Rethinking That Summer Tan

  With the days getting longer and warmer, it’s time to put away the winter clothes, get out the beachwear and start working on a  summer tan, right?

  Or … maybe it’s time to rethink that. 

  The winter just ended gave me a different perspective on the desirability of getting a “healthy” looking suntan. Or for that matter, spending more than a few minutes in the sun without protection from it.

  I’ve never been one to spend hours lying in the sun in hopes of becoming the next George Hamilton. But like many people, I liked the idea of having a summer tan and was pretty casual about wearing hats or using sunscreen.

  Not any more.

  In addition to a love of music, a good story and an occasional tipple, my Irish ancestors passed on a predisposition for skin cancer. I’ve had carcinomas on my face frozen more times than I can count, and more serious ones surgically removed from my chest, one of my legs  and one of my ears. Even with all that, I remained pretty lackadaisical about following doctor’s orders.

  “Given your history,” a doctor once told me, “I don’t want you going from your house to your car without sunscreen.” 

  Right, doc.

  Obviously, he was exaggerating. I blithely ignored his advice, for the most part, using sunscreen when I thought about it but more often not thinking about it. Or, worse, thinking about it and not doing it.

  That changed after an appointment with a specialist my dermatologist referred me to for a spot on my forehead. She did a biopsy; the lab work confirmed that it was cancer. 

  The reason she referred me to the specialist is that the procedure he uses results in minimal scarring. Layers of skin are removed one at at time and examined under a microscope. Successive layers are removed until all of the cancer is gone. The patient waits while this is happening. My appointment took about four hours.

  It didn’t hurt a bit. I had no idea of the extent of the procedure until I got in my car, looked in the rearview mirror and saw the bandage. It covered almost half of my forehead. Part of it was nearly an inch thick.

  All that afternoon, I waited for the anesthetic to wear off and the pain to start. It didn’t.

  “A piece of cake!” I said to my wife. “Doesn’t hurt a bit.”

  The anesthetic took about eight hours to wear off, then made up for lost time. It had been a long time since anything hurt that much. The three ibuprofen tablets I took might as well have been M&Ms.

  The next morning, after a sleepless night, I called the doctor and asked for something stronger. My wife drove me to the pharmacy with the prescription, graciously refraining from making sarcastic remarks about my more or less constant whining. 

  The pharmacist wasn’t much help.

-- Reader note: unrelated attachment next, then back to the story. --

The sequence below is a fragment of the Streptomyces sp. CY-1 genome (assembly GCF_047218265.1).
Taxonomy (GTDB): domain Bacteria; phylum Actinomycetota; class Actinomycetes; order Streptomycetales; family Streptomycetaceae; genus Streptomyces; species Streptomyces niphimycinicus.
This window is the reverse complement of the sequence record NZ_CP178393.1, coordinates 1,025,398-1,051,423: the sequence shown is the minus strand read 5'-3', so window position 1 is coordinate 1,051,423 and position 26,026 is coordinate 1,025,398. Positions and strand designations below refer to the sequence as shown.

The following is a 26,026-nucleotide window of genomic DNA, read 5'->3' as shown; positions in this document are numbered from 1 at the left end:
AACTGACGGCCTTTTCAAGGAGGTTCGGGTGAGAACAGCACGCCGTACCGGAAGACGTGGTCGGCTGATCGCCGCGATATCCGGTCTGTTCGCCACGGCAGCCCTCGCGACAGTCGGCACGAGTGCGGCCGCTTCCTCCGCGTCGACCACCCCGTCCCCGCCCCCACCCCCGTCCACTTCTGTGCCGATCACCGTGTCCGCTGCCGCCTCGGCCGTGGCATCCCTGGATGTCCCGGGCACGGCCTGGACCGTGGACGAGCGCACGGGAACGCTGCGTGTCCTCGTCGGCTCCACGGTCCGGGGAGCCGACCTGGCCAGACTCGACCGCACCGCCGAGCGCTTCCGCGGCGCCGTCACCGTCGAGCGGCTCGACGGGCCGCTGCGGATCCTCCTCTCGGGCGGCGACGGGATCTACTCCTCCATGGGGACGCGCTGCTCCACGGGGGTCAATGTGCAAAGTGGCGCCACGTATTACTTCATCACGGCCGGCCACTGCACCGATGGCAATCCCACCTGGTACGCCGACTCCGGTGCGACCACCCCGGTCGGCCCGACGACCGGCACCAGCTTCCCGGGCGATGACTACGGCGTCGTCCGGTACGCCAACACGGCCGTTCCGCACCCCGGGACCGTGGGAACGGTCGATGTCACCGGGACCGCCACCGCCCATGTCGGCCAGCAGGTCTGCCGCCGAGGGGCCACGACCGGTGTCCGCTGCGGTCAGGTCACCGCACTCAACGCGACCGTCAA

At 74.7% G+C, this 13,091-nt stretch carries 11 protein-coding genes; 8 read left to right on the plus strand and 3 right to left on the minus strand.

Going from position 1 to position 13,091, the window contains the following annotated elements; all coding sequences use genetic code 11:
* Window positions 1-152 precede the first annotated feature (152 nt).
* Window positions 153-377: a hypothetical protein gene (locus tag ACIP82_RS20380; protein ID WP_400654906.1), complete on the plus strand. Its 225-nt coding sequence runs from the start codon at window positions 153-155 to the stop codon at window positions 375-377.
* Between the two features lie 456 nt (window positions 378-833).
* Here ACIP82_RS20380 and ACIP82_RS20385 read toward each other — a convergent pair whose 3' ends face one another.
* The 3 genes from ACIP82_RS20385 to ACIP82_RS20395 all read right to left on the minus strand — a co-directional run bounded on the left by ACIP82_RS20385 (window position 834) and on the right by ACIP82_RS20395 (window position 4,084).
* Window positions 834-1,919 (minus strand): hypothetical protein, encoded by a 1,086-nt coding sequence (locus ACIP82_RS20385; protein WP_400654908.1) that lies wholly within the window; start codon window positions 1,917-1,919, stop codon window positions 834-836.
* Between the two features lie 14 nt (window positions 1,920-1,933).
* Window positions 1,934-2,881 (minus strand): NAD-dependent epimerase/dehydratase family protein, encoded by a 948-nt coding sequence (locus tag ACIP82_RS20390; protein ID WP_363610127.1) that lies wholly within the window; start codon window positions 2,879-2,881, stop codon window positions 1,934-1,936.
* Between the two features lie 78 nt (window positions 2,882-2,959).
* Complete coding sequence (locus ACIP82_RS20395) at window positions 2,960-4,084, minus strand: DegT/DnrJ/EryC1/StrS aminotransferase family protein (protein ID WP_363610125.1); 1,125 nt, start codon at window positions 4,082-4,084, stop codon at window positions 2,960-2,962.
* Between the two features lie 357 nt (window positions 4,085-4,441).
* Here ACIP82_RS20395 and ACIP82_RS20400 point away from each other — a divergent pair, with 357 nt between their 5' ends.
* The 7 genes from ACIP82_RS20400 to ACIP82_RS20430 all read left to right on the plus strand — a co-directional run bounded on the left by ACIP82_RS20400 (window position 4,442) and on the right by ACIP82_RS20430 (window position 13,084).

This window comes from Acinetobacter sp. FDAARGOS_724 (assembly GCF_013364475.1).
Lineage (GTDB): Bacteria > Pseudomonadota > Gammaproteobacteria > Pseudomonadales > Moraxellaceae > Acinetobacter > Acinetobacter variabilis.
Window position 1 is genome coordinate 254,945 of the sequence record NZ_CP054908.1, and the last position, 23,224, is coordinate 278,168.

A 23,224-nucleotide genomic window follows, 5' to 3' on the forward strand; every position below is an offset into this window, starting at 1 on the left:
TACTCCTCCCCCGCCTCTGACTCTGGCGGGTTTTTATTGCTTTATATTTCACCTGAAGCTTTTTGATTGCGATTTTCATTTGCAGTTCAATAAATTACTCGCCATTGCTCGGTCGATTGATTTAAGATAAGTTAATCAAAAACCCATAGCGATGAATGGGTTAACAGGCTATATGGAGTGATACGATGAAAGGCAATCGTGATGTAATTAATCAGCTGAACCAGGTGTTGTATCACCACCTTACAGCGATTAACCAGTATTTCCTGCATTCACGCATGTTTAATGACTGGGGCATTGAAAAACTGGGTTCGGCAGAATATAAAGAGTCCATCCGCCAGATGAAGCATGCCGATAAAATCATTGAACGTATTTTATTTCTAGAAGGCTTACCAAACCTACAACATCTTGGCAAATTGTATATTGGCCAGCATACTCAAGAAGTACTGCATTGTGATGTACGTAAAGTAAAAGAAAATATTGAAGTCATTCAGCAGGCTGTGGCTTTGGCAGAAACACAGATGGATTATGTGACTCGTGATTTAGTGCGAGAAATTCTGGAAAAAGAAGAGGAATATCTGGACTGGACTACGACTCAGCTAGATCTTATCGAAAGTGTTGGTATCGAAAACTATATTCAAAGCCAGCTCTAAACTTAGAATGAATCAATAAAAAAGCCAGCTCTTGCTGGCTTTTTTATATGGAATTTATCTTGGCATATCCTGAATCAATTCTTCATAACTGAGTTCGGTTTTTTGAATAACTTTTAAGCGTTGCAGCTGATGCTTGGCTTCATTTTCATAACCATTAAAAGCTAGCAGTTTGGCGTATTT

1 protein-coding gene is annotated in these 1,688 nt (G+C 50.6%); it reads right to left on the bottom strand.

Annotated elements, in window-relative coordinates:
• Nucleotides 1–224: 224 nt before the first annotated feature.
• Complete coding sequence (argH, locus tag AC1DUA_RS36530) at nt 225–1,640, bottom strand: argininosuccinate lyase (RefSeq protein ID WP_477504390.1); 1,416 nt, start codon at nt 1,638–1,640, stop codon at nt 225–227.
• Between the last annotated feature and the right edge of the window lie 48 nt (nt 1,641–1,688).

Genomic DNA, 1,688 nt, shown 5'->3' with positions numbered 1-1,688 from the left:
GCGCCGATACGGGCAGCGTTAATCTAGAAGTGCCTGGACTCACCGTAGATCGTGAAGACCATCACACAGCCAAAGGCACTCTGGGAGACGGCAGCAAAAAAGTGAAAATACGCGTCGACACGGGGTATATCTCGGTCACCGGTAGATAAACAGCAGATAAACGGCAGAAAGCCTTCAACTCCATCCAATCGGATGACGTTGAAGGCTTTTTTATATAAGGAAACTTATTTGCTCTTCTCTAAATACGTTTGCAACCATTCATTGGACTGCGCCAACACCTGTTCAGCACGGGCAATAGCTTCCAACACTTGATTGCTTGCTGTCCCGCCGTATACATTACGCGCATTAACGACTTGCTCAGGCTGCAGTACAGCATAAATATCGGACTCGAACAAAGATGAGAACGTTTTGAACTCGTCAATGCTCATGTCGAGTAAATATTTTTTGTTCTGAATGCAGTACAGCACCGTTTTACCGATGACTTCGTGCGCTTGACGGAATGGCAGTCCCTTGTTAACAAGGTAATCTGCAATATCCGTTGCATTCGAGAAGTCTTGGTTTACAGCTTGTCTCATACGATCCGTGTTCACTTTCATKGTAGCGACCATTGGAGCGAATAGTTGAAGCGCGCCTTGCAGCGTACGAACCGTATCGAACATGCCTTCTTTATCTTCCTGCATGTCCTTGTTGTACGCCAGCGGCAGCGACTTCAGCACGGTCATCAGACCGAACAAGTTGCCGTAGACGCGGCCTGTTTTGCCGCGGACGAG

“We’re out of the painkiller the doctor prescribed for you,” he said. “We’ll have to order it.”

  That day and the next were two of the most painful I can remember. I couldn’t think about anything but how much my forehead hurt. It hurt so much it made me nauseous. I’ve had three fairly major surgeries in my life, and none of them came close to hurting as much as that one little spot on my forehead.

  Actually, it wasn’t so little. When I took the bandage off, the guy looking back from the mirror might as well have been Frankenstein. It looked like an angry caterpillar was crawling down my forehead.

  Fast forward two months to the “wound-check appointment.” The wound had completely healed and left virtually no scar. Clearly my dermatologist made the right call in referring me to the specialist. There are still flashes of pain, but they only last a few seconds, are  down to a few a week, and the specialist said they’d go away completely after three to five months.

  Never would I have believed that such a tiny spot on a forehead could cause so much pain and angst. It put me in mind of Tom Menzel.

  Menzel was a former neighbor and co-worker of mine who had a skin cancer removed from his scalp. Everything seemed to be fine, until it metastasized and killed him.

  His last wish to his family and friends:  Wear a hat and use sunscreen.

  The type of skin cancer I had isn’t usually life threatening, and thanks to two excellent doctors serious complications were avoided. In rare cases, however, it can be fatal. It results from prolonged exposure to ultraviolet light, as in sun or tanning beds.

  So I won’t be sporting a tan this summer.

  Tans are overrated anyway. Don’t learn the hard way to heed Tom Menzel’s last wish. Wear a hat. Use sunscreen. It could save your life. 

Tim Woodward’s column appears every other Sunday in The Idaho Press and is posted on woodwardblog.com the following Mondays. Contact him at woodwardcolumn@gmail.com.

2 thoughts on “Rethinking That Summer Tan

  1. Thank you for sharing this story – so many people don’t realize that this is serious. I started using sunblock about 30 years ago in honor of a friend whose sister passed away from skin cancer. Your story reminds me why it’s so important.

    Like

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